Addressing the Skeptics, Part I
By John Upledger, DO, OMM
Editor's note: A few months ago, Massage Today received two letters in response to Dr. Upledger's April ("Cell Talk" www.massagetoday.com/archives/2003/04/10.html) and May ("Applications of CranioSacral Therapy in Newborns and Infants" www.massagetoday.com/archives/2003/05/08.html) articles, respectively.The first of these letters, along with Dr. Upledger's response, appear below. The second letter and response will appear in Dr. Upledger's next column. Letters have been edited for space and clarity.
The article "Cell Talk" crossed over all acceptable boundaries. I will illustrate my point of view using information from the article:
I strongly believe that each author has to carry a very high standard of writing or should not do it at all. Printed words have a lot of power. Unfortunately, Dr. Upledger uses a similar careless approach to the information he presents in the majority of his columns. This is professionally unacceptable.
I do not have the right to deny the ability of Dr. Upledger to directly "talk" on a cellular level; St. Francis of Assisi talked with birds. However, this discovery deserves a Nobel Prize in medicine. Dr. Upledger finally found the cure for cancer and many other pathological abnormalities. I have only one question remaining for the author: If the patient is Spanish-speaking and the practitioner is not, does the practitioner need a translator to talk with the patient's inner organs and cells, or may he or she use the English language?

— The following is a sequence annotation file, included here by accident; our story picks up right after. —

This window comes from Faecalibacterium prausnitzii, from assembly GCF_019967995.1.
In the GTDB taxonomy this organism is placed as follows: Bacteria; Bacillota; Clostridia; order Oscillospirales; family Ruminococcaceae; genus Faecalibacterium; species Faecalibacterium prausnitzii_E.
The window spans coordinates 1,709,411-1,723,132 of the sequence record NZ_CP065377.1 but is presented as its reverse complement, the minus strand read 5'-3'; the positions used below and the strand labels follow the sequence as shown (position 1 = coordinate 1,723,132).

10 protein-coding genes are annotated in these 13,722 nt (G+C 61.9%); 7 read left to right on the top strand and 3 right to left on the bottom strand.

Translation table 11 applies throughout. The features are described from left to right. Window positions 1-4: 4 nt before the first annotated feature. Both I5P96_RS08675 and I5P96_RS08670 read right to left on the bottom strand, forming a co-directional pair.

I do not have anything personal against what Dr.Upledger does, or what he teaches. However, the situation reminds me of an old Japanese saying: "Do not let the blind man lead the crowd of blind people into the cave with fire."
Massage practitioners deserve a more respectable educational approach. Among all four major American [massage publications], Massage Today tries to build a scientific foundation for massage practitioners, and I have a deep respect for you in doing so. There are a handful of educators and researchers who try to ... restore respect to the medical benefits of massage among the medical community, patients and, more importantly, among massage practitioners.
Unfortunately, articles like this ruin all your and our efforts.
Ross Turchaninov, MD
Dr. Upledger's Response
I appreciate your comments related to my article, "Cell Talk." I will address your criticisms in the order in which they were presented:
Dr. Turchaninov, my conscience has never been clearer and my mind has never been more open. I urge you to try something before you reject it. It was Democritus, the ancient Greek philosopher, who said, "Many individuals full of knowledge possess no reason." He said this more than 2,373 years ago. We have a lot more knowledge now than we did then. I wonder how our reason compares.
Look around the world and think about it.
Author's note: In 1995, I wrote a summary of the research that had been done, to date, that involves the craniosacral system and related therapy. This monograph, "Research and Observations Support the Existence of a Craniosacral System," can be obtained from The Upledger Institute at (561) 622-4334, and is also available online at www.upledger.com/news/p-mon.htm.
Click here for previous articles by John Upledger, DO, OMM.